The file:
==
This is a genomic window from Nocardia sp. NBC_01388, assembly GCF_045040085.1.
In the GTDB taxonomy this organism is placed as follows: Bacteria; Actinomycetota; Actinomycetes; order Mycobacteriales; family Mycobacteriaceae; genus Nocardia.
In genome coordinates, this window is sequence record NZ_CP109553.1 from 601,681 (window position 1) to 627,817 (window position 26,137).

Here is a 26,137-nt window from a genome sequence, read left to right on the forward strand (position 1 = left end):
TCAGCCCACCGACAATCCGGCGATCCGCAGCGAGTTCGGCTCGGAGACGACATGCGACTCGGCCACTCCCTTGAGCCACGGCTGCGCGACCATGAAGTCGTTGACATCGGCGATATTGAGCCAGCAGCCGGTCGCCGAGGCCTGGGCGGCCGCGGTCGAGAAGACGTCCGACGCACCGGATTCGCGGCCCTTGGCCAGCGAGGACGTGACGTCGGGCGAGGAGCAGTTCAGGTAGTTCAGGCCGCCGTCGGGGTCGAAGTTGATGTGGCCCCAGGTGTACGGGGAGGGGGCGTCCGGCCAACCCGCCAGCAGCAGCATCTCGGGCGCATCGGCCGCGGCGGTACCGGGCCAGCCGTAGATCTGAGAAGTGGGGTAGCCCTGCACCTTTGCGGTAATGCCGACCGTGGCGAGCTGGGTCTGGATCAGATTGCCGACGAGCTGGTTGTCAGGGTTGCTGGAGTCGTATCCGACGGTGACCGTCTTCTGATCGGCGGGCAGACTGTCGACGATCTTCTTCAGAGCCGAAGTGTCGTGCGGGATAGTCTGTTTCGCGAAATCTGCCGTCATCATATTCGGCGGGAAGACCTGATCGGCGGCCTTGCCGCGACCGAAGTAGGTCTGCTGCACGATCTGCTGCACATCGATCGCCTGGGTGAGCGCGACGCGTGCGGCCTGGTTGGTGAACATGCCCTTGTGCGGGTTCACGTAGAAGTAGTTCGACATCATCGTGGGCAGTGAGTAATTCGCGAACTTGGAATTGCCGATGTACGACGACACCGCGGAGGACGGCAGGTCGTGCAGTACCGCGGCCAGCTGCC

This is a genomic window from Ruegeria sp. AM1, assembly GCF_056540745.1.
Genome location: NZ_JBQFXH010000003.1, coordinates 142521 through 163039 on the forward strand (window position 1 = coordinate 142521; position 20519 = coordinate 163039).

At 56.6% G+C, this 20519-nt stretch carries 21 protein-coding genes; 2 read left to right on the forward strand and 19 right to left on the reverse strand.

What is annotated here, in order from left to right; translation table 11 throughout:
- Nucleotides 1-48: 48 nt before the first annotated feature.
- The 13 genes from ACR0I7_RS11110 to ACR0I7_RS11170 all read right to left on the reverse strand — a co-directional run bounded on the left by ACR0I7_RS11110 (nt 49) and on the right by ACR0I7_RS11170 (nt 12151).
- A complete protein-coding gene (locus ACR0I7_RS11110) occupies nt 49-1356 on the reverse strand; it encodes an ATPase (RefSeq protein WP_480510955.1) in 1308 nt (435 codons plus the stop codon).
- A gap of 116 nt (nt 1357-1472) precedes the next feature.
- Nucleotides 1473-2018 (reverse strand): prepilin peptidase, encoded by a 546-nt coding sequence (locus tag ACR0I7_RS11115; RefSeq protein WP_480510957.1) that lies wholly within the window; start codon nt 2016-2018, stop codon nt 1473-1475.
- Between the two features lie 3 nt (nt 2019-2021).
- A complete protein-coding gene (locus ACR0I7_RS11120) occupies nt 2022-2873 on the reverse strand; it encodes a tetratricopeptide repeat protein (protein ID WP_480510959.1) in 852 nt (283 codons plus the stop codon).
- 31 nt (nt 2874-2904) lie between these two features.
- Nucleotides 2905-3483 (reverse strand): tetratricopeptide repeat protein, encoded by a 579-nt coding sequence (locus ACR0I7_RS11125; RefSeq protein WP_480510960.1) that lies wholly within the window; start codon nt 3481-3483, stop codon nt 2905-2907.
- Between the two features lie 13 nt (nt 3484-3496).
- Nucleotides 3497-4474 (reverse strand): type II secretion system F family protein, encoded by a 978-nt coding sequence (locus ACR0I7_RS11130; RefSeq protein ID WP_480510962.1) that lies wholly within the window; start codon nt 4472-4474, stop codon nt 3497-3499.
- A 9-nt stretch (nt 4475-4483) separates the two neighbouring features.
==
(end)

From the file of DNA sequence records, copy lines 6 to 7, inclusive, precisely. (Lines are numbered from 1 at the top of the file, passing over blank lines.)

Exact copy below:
This is a genomic window from Ruegeria sp. AM1, assembly GCF_056540745.1.
Genome location: NZ_JBQFXH010000003.1, coordinates 142521 through 163039 on the forward strand (window position 1 = coordinate 142521; position 20519 = coordinate 163039).